Tuesday night there was a wonderful special on the National Geographic channel about the Appalachian Trail in the eastern United States. I’m delighted to say that I backpacked a small section of this magical trail a couple of years ago and had the time of my life.
The TV special featured a young woman from Germany who was visiting the United States for a few months. Interestingly she had chosen to spend her time in the US on the AT. She wasn’t, as far as I could tell, doing the normal tourist things of going to the Grand Canyon, New York City, Washington D.C., or Niagara Falls. Instead she purposefully chose to see a different part of our country via the AT.
Now you and I know that while she may have come across a few small towns on her hike, she didn’t see nearly all of the country that she could have seen had she chosen to travel by any other means than foot! I mean, you do the math: walking for four months vs. riding, flying or even biking for four months!
But this young German woman didn’t just want to see the same America that most tourists see. She wanted to take a distinctively different journey. She was determined to see the parts of our country that even few Americans see, and so she did. Her taste of America was counter to that which many tourists and nationals experience, but I happen to think she chose a good path. From the TV special I would gather that she thinks so too.
Young women who are just determining the paths they will take in their adult lives have a similar choice to make. While the cultural norm may pull them down one path, the principles of God’s Word point in a very counter cultural direction.
I remember, though it was years ago, just how I felt as a young college woman with my whole life ahead of me. I remember literally trying to figure out how to be a woman, what I wanted my life to look like, who I wanted to model my life after, and where I could get my questions answered. I was hungry for some direction and input. (Granted, my mother had been a wonderful role model, but you know how that goes. I wouldn’t recognize that until a little later.)
I didn’t necessarily verbalize this hunger to anyone, but I sure did latch onto a few women at my college church. Ranging in age from early 30s to 50s, these women appealed to me because they were attractive, they seemed to be enjoying their lives, their careers seem balanced, their marriages were intact and their children looked happy. Obviously, I also saw that these women were somehow managing womanhood with a sweet spirit too. They weren’t stressed out (or didn’t appear to be), angry, bitter, overly ambitious and disgruntled, or discontented. Instead, they had joy and they just seemed to be on the journey that I wanted.
I hung with these ladies. I went to their homes (they invited me), I went to lunch with them, I participated in their Bible studies, I went shopping with them. I did things with just them and I spent time with them and their kids while they just did life.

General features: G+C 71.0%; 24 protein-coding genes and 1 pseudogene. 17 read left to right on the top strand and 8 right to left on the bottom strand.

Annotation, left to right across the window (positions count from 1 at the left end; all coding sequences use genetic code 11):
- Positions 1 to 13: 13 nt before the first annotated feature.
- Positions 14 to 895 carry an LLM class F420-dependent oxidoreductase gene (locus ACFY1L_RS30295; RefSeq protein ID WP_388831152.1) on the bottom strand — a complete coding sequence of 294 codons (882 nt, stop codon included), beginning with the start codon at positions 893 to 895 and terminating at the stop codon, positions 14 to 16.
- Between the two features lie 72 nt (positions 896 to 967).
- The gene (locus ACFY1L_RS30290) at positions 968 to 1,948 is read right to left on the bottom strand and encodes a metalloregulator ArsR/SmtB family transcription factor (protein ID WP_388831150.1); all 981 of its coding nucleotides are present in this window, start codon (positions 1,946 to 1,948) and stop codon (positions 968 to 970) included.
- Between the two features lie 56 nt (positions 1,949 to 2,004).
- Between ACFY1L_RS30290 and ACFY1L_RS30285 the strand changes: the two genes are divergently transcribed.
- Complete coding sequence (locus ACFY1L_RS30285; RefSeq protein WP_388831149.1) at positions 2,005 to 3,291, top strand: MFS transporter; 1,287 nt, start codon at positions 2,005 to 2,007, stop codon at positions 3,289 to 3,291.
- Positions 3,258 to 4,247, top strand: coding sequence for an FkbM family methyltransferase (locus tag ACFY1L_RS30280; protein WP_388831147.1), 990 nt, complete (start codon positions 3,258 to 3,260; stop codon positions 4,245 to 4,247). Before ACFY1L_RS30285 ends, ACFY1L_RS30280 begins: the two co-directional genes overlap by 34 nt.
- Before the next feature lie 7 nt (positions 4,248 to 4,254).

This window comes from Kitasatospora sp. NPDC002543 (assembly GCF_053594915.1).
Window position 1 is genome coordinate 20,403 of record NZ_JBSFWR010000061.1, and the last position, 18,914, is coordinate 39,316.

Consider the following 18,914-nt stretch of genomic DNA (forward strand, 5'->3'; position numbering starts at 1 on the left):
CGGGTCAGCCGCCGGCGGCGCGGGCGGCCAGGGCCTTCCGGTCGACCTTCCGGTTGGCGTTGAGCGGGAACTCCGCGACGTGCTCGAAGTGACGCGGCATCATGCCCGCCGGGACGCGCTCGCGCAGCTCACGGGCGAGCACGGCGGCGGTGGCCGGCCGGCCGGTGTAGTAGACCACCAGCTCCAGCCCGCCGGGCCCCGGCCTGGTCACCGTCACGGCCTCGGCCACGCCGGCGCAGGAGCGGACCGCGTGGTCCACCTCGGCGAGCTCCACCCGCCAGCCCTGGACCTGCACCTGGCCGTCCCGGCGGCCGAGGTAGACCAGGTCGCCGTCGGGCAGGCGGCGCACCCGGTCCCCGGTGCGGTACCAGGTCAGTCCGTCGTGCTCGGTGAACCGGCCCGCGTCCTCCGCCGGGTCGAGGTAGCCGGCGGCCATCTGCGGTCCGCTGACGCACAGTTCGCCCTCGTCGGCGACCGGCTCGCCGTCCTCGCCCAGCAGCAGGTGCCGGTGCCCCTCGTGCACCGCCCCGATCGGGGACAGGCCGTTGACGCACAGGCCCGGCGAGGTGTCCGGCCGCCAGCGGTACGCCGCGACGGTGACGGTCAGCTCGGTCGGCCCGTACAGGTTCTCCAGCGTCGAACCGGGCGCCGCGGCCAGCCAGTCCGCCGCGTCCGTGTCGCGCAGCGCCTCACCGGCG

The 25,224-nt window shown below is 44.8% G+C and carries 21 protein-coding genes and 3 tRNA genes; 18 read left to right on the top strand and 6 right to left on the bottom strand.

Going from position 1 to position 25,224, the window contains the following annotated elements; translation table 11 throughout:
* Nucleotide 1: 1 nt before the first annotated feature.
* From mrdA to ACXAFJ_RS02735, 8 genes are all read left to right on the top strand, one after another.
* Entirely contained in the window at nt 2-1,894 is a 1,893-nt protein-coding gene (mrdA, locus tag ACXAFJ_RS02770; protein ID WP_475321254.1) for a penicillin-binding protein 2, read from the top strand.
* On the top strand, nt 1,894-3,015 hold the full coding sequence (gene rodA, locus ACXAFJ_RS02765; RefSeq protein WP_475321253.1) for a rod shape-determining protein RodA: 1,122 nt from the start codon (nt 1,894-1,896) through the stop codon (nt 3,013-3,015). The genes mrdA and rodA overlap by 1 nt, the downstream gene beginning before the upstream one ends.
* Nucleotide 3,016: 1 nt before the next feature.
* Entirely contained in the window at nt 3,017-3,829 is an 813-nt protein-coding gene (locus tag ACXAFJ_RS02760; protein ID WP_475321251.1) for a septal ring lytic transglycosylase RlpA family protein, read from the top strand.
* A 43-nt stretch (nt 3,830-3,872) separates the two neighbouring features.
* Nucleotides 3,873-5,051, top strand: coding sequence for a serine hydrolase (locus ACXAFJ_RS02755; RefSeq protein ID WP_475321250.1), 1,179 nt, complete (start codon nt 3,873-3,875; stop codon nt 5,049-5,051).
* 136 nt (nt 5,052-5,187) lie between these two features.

It was during this time that I began to realize that the path I had originally chosen for myself – a career as a public relations executive in a New York City, unmarried, independent, and very successful – wasn’t the path I wanted to take after all. Instead I determined to venture off the beaten path to join these women on a very lesser chosen trail.
While I don’t believe my life necessarily looks all that different on the outside from many other women’s lives, I can tell you that I am very intentionally on a path that often veers far away from the wide road chosen by many American women. It’s been a difficult path at times because I’ve made some choices that go very much against our culture, but I know it, like the AT, is a path worth staying on.
I won’t elaborate today too much about the path I’ve taken. You may assume I’m talking about being a homemaker as opposed to a career woman. Or you might think I’m talking about a life of ministry instead of a life of worldly success. Those classifications, though they fit, don’t really define the choices I’ve made.
Our world has made the discussion about working or not working. They miss the point. The real talk we need to be having as women is the conversation about being worldly women or biblical women. May sound old fashioned, but it doesn’t have to be. The bottom line is simply “Is your life going to be all about you, your drive for power, your climb up the ladder, your equality, your choices, and your definition of success, or is your life going to be sold out to following Jesus, on whatever path He may lead you?” Is it about you or about Him?
My point is simply that young women today do not have to hop onto the wide highway just because that seems to be the flow of the cultural traffic. There are choices to be made and there is a trustworthy manual for helping young women to make those decisions – the Bible.
Ephesians 5:15 says, “Look carefully then how you walk, not as unwise but as wise.” (English Standard Version) If you’re at a crossroads in life, I encourage you today to think before you take your next steps. Don’t assume you have no choice and simply must follow the crowd. Consult the Manual and then chart your course accordingly.
If you would like to talk about this fairly weighty topic with me, I’m game. I’d love to share from my experience and from God’s Word what I’ve found biblical womanhood to be. More importantly I’d like to talk with you about the freeing satisfaction found in that definition.
By the way, Mary Kassian, a very insightful and trustworthy author, has a great book coming out in March on this very topic. Her book, Girls Gone Wise in a World Gone Wild, is available for pre-orders right now at her website. I would have loved to have had a resource like this when I was in college. Maybe then I wouldn’t have bugged Judy and Linda D. and Diane and Linda N. so much! Na, I still would have tagged along with these precious ladies. They were my trail blazes on my grand adventure.